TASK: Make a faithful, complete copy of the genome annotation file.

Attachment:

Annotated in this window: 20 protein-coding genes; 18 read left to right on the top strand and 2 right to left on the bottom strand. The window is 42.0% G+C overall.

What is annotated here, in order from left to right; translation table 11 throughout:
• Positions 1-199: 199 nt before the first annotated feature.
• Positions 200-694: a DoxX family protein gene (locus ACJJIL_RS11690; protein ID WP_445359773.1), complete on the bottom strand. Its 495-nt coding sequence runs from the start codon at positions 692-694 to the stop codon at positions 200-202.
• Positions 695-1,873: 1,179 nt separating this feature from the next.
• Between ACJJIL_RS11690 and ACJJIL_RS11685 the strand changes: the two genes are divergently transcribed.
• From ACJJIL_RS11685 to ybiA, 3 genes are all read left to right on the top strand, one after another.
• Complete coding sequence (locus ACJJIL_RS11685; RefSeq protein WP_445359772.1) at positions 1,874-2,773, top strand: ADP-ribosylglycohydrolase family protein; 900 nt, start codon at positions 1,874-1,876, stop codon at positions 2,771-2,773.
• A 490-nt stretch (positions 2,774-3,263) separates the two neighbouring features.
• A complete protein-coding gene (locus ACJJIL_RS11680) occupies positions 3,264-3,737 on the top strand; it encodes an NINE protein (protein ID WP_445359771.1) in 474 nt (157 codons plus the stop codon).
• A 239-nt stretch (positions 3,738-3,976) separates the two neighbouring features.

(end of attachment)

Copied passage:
Annotated in this window: 20 protein-coding genes; 18 read left to right on the top strand and 2 right to left on the bottom strand. The window is 42.0% G+C overall.

What is annotated here, in order from left to right; translation table 11 throughout:
• Positions 1-199: 199 nt before the first annotated feature.
• Positions 200-694: a DoxX family protein gene (locus ACJJIL_RS11690; protein ID WP_445359773.1), complete on the bottom strand. Its 495-nt coding sequence runs from the start codon at positions 692-694 to the stop codon at positions 200-202.
• Positions 695-1,873: 1,179 nt separating this feature from the next.
• Between ACJJIL_RS11690 and ACJJIL_RS11685 the strand changes: the two genes are divergently transcribed.
• From ACJJIL_RS11685 to ybiA, 3 genes are all read left to right on the top strand, one after another.
• Complete coding sequence (locus ACJJIL_RS11685; RefSeq protein WP_445359772.1) at positions 1,874-2,773, top strand: ADP-ribosylglycohydrolase family protein; 900 nt, start codon at positions 1,874-1,876, stop codon at positions 2,771-2,773.
• A 490-nt stretch (positions 2,774-3,263) separates the two neighbouring features.
• A complete protein-coding gene (locus ACJJIL_RS11680) occupies positions 3,264-3,737 on the top strand; it encodes an NINE protein (protein ID WP_445359771.1) in 474 nt (157 codons plus the stop codon).
• A 239-nt stretch (positions 3,738-3,976) separates the two neighbouring features.